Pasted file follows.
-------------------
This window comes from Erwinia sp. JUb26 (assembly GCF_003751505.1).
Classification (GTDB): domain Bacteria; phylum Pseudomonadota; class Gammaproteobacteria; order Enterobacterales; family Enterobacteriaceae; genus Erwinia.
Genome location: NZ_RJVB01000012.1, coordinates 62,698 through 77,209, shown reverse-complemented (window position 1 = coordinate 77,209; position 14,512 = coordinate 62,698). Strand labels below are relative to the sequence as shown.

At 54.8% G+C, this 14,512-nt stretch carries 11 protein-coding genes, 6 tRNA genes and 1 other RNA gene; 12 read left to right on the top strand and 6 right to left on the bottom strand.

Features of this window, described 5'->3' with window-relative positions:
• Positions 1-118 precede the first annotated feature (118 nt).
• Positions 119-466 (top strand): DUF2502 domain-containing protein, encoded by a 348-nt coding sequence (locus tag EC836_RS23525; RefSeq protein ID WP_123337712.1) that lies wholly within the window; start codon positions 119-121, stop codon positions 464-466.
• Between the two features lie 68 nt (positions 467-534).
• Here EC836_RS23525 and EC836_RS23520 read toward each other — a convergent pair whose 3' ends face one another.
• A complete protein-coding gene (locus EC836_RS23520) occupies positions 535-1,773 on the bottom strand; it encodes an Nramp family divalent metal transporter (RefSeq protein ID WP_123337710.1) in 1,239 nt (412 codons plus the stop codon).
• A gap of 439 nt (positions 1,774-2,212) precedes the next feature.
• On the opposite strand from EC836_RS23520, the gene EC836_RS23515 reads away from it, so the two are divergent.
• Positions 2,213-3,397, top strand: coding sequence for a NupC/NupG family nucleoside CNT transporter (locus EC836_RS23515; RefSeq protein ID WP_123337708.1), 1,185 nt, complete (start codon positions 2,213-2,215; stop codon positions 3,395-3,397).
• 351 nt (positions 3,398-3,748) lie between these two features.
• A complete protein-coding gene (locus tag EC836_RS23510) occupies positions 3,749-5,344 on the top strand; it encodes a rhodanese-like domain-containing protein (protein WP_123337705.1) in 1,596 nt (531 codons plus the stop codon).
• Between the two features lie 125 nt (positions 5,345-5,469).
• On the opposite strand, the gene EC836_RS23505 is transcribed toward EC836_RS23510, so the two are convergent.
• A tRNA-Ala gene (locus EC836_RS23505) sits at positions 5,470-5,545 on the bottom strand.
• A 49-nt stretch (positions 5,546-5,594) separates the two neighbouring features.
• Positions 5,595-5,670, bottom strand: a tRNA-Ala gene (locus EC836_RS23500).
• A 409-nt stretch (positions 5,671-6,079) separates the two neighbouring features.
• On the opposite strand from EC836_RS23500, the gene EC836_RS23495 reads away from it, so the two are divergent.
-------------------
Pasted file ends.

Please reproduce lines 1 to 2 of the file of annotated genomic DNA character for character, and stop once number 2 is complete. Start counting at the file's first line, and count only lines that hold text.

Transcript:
This window comes from Erwinia sp. JUb26 (assembly GCF_003751505.1).
Classification (GTDB): domain Bacteria; phylum Pseudomonadota; class Gammaproteobacteria; order Enterobacterales; family Enterobacteriaceae; genus Erwinia.